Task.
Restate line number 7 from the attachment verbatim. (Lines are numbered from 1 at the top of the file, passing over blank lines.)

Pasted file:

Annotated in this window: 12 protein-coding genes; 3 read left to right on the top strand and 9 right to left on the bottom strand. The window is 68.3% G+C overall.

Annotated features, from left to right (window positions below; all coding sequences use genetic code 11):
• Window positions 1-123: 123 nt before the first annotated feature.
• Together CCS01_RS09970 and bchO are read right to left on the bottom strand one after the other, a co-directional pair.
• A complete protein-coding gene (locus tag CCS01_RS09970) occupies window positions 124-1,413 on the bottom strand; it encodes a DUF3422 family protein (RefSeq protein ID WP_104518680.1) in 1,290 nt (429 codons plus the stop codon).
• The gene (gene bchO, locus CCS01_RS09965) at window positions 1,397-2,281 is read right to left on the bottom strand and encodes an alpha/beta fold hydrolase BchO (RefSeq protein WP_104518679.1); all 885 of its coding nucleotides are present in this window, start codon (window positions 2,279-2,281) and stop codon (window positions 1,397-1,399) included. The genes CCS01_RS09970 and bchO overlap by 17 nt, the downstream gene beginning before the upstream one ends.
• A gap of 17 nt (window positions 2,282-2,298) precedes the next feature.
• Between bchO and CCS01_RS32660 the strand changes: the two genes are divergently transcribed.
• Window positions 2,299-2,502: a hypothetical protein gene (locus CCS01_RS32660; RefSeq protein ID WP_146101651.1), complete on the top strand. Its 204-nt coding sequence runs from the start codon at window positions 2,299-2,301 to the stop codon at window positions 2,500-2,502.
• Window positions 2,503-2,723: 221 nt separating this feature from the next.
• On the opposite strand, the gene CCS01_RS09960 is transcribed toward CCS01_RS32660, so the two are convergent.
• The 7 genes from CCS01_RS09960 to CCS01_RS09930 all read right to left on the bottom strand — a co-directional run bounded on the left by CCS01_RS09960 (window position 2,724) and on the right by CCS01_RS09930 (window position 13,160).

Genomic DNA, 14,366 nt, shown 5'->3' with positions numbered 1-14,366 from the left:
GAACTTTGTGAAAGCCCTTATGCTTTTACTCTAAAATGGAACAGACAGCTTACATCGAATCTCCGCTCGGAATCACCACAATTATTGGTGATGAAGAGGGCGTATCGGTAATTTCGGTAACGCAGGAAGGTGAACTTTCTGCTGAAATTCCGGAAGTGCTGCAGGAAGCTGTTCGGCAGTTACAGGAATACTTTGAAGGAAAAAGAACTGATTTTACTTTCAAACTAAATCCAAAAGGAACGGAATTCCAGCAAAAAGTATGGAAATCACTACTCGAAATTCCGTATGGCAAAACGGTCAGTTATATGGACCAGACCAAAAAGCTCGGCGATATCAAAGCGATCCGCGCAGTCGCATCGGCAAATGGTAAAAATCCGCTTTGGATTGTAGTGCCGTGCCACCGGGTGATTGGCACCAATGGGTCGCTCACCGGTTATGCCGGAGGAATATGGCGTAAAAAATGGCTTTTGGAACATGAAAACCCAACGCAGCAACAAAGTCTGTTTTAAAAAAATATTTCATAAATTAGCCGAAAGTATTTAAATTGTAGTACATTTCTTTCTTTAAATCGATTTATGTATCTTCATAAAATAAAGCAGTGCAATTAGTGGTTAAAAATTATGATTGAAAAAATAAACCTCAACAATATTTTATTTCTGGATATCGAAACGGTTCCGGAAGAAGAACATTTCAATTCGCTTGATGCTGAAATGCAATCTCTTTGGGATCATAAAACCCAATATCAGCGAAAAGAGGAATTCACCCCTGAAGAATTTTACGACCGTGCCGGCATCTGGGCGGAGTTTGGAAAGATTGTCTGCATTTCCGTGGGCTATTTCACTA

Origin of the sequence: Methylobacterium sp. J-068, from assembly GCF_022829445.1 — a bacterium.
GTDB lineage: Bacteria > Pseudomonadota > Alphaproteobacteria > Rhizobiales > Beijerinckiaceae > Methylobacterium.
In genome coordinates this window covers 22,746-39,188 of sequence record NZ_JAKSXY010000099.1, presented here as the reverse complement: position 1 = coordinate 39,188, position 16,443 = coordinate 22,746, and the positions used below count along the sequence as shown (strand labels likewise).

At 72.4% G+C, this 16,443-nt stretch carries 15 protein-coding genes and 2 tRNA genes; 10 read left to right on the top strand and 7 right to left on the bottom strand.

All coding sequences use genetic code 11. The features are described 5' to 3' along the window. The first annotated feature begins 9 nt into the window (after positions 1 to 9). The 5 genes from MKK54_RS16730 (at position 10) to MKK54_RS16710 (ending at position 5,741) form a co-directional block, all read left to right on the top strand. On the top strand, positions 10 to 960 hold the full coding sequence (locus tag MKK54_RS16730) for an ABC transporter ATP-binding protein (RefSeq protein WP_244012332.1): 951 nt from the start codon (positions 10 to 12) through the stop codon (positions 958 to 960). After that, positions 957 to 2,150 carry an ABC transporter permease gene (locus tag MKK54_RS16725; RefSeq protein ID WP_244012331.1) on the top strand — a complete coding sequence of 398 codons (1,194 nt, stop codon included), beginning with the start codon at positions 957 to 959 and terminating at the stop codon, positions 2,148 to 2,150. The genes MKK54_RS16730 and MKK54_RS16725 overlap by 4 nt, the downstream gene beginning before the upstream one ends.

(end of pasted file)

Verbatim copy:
• A gap of 17 nt (window positions 2,282-2,298) precedes the next feature.